COVID Silver Linings: Justice Center Student Advisory Board Carries on Remotely

Photo of Elizabeth Esser-Stuart
Elizabeth Esser-Stuart ’18

In a typical year, Justice Center staff and its student advisory board meet for breakfast four to five times each semester, and the students meet in smaller groups to discuss ideas and work on projects. Composed of students who’ve received tuition scholarships from the Justice Center, the board facilitates communication between staff, students, and student organizations and helps the Justice Center build the Law School’s public interest community and culture of service. The group has proved to be a particularly important source of support for first-year scholars.

The pandemic posed a challenge for the student advisory board model this year. Zoom could provide a platform for meetings, but how would students and staff get to know each other and support first-year students remotely?

Remote Format Enables Alumni Visits 

One strategy was to embed each first-year student in a “pod” of students according to area of interest and to have each pod organize a conversation with an alum of their choosing. Over the course of the year, the board welcomed three graduates for pod-led discussions — Megan Sheffield ‘13, an immigration attorney with the Equal Justice Center in Austin; Elizabeth Esser-Stuart ‘18, a public defender with the New Jersey Office of the Public Defender in Newark; and Anjela Jenkins ‘11, Switzerland-based Manager of Partnerships for Inclusive Health at the Special Olympics.

“Megan Sheffield was so encouraging to me as an aspiring immigration attorney. Her passion for immigrants’ rights and knowledge of the law is truly inspiring,” said Kristin Schulz ‘21. “She was incredibly relatable, and I appreciated her insights on working in the non-profit sector.”

photo of Megan Sheffield
Megan Sheffield ’13

“It was great to have Elizabeth Esser-Stuart speak to us about her experience as a public defender. She is such a recent graduate that she was able to speak about classes and organizations she participated in that helped her get to where she is now,” said Sally Vandenberg ’23.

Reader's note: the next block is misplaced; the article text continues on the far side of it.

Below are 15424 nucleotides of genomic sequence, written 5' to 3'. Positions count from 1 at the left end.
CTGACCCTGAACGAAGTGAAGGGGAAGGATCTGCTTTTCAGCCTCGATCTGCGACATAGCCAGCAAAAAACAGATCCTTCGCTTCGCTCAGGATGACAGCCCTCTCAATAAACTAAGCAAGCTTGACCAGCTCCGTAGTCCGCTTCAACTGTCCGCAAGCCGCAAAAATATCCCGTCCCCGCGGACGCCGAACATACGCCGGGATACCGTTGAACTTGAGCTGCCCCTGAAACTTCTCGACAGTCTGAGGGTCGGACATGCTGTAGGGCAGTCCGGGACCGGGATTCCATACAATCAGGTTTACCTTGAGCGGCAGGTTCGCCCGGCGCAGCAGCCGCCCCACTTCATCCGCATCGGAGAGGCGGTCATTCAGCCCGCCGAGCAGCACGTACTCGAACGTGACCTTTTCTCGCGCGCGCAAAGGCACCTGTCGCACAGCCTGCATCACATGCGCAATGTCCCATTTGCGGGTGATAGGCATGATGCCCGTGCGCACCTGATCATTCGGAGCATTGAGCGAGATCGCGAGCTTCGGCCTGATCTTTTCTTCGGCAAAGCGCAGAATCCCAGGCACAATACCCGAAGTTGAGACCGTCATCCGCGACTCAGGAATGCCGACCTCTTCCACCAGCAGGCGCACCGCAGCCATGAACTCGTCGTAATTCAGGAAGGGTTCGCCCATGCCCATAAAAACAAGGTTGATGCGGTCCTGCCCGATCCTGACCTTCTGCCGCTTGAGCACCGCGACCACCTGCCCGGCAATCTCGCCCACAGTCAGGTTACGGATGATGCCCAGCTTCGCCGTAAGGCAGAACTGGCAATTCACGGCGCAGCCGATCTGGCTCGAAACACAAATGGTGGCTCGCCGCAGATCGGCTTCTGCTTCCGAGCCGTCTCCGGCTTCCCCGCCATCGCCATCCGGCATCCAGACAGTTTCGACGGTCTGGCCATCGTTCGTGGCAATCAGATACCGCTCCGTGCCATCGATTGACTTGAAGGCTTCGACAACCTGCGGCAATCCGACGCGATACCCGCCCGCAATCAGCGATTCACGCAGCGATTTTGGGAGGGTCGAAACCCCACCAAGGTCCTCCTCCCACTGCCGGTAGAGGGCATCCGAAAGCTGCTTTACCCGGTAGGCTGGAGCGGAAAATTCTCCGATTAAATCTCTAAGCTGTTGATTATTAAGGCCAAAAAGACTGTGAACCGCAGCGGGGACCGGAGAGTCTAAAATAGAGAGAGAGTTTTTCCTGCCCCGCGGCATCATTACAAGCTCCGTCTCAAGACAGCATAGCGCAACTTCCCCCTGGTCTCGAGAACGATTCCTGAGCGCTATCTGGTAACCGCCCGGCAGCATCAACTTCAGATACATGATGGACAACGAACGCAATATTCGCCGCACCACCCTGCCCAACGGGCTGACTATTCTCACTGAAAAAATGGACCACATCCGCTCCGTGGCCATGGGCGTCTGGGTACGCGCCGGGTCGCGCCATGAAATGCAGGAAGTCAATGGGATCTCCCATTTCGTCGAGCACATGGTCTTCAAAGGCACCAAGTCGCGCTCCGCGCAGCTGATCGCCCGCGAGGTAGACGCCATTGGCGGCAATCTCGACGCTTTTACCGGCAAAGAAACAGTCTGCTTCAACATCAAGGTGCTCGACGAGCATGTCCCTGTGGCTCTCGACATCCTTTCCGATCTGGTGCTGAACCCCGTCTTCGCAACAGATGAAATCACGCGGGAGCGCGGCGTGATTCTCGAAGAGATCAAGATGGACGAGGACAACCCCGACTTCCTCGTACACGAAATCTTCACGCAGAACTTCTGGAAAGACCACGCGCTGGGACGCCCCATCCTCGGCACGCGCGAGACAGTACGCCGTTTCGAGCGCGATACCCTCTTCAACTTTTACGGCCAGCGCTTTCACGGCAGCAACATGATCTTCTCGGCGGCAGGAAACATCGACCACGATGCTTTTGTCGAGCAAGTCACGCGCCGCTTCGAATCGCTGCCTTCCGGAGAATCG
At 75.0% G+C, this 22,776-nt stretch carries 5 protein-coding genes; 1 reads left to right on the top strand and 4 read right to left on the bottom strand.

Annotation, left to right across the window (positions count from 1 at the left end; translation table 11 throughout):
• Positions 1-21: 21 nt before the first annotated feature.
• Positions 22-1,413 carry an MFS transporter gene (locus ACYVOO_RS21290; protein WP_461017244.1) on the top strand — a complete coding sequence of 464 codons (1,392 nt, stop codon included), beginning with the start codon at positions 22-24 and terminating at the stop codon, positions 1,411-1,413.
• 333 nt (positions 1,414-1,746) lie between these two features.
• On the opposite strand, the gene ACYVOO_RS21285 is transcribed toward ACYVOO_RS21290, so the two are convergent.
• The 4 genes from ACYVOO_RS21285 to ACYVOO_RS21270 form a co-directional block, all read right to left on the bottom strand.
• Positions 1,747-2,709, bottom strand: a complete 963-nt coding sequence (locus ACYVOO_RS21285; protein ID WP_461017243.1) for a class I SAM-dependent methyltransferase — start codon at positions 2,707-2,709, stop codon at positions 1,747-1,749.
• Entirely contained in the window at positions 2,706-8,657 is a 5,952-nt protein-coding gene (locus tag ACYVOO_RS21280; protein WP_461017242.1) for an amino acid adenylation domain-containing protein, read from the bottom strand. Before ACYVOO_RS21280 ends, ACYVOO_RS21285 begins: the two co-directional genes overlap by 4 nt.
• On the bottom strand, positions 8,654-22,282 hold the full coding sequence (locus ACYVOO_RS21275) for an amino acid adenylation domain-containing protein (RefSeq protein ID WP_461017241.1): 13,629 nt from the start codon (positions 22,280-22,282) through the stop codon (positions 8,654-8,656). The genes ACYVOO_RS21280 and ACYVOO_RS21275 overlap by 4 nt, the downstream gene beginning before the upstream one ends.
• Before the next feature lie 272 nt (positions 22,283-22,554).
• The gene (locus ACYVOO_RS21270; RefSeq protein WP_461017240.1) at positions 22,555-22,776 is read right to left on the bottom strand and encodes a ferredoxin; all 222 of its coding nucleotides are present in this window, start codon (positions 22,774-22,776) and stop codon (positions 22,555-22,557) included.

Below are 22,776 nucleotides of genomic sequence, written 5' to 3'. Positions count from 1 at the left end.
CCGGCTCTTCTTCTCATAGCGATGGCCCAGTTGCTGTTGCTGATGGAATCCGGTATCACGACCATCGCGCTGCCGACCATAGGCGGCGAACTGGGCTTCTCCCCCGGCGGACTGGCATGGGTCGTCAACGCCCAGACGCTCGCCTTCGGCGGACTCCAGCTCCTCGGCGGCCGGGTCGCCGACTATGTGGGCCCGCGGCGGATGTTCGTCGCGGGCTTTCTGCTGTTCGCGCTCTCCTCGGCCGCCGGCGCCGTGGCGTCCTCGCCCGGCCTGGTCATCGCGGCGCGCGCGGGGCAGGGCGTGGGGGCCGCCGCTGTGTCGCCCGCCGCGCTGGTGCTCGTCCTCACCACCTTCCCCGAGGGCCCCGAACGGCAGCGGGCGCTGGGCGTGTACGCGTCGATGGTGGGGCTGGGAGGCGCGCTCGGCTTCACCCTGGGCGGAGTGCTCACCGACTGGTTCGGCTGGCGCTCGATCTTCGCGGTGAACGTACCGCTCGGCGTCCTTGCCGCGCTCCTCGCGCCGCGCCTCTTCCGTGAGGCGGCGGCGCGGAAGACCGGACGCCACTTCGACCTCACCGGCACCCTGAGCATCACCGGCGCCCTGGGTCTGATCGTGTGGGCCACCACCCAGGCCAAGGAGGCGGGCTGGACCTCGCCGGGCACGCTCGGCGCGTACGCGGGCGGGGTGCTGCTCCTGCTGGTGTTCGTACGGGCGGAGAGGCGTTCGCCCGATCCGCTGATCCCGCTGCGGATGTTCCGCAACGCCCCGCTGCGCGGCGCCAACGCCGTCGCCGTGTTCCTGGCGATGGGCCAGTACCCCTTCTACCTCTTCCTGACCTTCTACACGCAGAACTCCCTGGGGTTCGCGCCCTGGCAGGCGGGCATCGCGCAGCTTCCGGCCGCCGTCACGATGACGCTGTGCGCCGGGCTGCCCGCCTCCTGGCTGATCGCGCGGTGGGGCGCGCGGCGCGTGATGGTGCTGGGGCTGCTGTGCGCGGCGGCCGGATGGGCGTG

“I enjoyed this project! Talking to alumni is so helpful in trying to figure out a trajectory following law school. Anjela Jenkins was particularly inspiring. I loved her confidence and appreciated her candor,” said Nicole Steinberg ’23. Alyse Munrose ’23, agreed: “This project was a great way to learn about Justice Center alumni. My pod hosted Anjela Jenkins. We appreciated her candor and practical advice.”

“We’re grateful to Anjela, Elizabeth and Megan for sharing their time with us,” said Justice Center director Eden Harrington.  “Although we’d rather be together in person, meeting remotely meant we could easily include Elizabeth from the East Coast and Anjela from Switzerland.”

Creating Community Remotely

The pod strategy had benefits beyond sparking interesting conversations with alumni. “Inviting Elizabeth to speak gave me an opportunity to get to know other student advisory board members who share my interests. I’ve reached out to that same group many times since then for help picking out classes and other general advice,” said Vandenberg. “For example, I talked to Melissa Sopher before I accepted my summer internship at New York County Defender Services, where she plans to work after graduation, and she has given me advice about what classes to take next year. The student advisory board has been a huge help to me in other ways as well. Getting to know professors has given me confidence to reach out to other professors, which has led to a lot of great connections. And my classmates Nicole and Alyse have been a support system.”

“I cannot express enough how thankful I feel for this community,” said Steinberg. “This year, I’ve been attending classes remotely from New York. If it weren’t for the Justice Center and the student advisory board, I would have felt much more isolated. With it, I am comfortable texting 2Ls and 3Ls about classes and reaching out to faculty about my interests. I feel like I belong in law school as a public-interest student.”

While acknowledging that the board experience was different this year, Munrose also appreciated the opportunity to connect with students and faculty: “My experience was still great. And I’m excited for the time when the student advisory board can meet again in person, as I’m sure connections will grow.”

“The Justice Center is grateful to the 2Ls and 3Ls for welcoming the 1Ls and taking them under their wing,” said Mary Crouter, assistant director of the Justice Center.  “It has been a challenging year, but I think we have managed to make the most of it and are ready to hit the ground running in the fall.”